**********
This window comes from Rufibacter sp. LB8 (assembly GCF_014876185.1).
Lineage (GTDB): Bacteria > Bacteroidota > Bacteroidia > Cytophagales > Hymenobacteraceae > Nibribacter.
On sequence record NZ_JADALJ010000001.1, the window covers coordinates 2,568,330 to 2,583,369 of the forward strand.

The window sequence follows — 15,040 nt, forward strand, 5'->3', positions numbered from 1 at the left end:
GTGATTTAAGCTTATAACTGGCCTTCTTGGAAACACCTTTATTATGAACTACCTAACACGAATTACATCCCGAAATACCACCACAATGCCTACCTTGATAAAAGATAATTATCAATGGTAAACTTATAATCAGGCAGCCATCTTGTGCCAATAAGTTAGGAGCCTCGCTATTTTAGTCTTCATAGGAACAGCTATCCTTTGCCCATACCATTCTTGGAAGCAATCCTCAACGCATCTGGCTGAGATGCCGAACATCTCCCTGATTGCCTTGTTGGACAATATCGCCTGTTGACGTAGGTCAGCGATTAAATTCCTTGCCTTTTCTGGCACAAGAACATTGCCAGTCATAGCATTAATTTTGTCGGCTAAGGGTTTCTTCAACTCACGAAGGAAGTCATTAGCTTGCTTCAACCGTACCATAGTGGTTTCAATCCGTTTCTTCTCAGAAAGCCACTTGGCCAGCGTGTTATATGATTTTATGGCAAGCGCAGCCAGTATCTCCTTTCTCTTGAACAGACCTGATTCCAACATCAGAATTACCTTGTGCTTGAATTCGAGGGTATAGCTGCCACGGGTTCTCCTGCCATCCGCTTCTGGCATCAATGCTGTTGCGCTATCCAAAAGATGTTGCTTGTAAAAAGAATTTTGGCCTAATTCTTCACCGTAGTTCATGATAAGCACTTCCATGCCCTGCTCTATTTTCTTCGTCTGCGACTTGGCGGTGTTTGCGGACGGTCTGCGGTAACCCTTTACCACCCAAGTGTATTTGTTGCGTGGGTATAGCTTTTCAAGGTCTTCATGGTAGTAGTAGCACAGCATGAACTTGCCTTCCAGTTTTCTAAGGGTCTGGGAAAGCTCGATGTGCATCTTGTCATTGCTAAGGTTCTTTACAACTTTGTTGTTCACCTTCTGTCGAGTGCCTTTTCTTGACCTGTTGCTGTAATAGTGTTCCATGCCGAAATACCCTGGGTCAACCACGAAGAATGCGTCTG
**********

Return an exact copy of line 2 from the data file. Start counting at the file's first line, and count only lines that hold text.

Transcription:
Lineage (GTDB): Bacteria > Bacteroidota > Bacteroidia > Cytophagales > Hymenobacteraceae > Nibribacter.